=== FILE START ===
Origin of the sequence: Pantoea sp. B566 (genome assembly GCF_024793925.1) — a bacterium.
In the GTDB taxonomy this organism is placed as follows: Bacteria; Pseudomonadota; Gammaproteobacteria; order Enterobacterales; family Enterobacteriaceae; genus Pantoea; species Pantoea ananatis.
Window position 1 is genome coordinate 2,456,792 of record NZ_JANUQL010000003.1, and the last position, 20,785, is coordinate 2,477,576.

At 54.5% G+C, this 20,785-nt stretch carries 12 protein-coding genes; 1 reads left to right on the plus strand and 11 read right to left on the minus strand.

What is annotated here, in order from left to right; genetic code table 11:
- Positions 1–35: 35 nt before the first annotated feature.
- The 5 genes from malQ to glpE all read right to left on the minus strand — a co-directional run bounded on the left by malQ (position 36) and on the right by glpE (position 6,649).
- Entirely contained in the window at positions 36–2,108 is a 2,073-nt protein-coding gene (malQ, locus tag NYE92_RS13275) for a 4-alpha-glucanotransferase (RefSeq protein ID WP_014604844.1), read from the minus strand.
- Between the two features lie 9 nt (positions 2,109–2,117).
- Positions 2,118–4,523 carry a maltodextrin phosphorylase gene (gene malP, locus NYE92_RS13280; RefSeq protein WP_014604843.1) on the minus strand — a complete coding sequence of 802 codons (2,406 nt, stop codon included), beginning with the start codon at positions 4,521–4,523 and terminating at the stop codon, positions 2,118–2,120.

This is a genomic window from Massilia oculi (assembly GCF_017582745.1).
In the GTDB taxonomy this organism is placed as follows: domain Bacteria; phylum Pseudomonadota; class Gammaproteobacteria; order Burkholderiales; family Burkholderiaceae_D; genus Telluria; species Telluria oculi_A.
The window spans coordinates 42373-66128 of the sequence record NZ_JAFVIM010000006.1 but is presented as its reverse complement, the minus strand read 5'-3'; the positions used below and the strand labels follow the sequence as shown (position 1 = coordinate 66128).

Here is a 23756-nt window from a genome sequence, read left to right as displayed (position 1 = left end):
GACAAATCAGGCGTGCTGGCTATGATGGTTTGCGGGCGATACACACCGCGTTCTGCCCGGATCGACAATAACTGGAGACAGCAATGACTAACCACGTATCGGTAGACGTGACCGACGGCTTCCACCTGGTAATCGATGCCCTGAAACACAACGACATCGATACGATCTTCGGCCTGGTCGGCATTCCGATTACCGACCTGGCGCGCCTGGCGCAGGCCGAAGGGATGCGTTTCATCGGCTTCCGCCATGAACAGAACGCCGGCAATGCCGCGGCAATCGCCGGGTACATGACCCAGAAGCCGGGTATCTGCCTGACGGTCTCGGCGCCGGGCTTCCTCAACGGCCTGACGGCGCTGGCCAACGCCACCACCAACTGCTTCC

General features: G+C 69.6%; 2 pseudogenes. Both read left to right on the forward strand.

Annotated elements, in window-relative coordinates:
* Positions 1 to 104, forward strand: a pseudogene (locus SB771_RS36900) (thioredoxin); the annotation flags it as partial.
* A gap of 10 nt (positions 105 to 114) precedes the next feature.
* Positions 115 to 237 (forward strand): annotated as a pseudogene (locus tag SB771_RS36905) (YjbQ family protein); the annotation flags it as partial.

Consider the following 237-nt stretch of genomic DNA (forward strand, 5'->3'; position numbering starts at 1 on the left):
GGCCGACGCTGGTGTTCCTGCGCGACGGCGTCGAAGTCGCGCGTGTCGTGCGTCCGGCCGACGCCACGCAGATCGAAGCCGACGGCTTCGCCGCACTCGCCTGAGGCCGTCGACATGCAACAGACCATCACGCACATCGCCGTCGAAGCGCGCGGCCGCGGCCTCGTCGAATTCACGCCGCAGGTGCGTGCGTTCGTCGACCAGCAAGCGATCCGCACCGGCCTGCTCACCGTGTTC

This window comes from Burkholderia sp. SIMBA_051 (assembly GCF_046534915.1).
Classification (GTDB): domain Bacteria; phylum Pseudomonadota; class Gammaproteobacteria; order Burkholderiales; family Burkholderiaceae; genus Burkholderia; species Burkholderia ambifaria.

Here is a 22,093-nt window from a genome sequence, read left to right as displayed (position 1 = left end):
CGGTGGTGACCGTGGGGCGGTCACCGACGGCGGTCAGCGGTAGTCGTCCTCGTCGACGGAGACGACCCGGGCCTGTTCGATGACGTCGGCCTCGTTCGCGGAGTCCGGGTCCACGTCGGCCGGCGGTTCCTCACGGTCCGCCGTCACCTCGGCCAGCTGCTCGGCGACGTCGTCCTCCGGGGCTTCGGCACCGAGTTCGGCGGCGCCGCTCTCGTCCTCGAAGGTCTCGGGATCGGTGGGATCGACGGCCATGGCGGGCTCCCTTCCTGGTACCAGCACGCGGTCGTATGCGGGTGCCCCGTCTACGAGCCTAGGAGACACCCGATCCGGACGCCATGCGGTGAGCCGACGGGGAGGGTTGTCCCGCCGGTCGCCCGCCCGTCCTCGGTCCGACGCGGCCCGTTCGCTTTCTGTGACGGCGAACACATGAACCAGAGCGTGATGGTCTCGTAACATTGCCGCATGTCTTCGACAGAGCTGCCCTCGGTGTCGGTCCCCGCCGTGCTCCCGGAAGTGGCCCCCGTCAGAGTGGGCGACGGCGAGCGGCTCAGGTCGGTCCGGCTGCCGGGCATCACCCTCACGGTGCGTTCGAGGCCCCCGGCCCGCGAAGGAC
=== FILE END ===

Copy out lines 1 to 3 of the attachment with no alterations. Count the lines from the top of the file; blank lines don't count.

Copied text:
Origin of the sequence: Pantoea sp. B566 (genome assembly GCF_024793925.1) — a bacterium.
In the GTDB taxonomy this organism is placed as follows: Bacteria; Pseudomonadota; Gammaproteobacteria; order Enterobacterales; family Enterobacteriaceae; genus Pantoea; species Pantoea ananatis.
Window position 1 is genome coordinate 2,456,792 of record NZ_JANUQL010000003.1, and the last position, 20,785, is coordinate 2,477,576.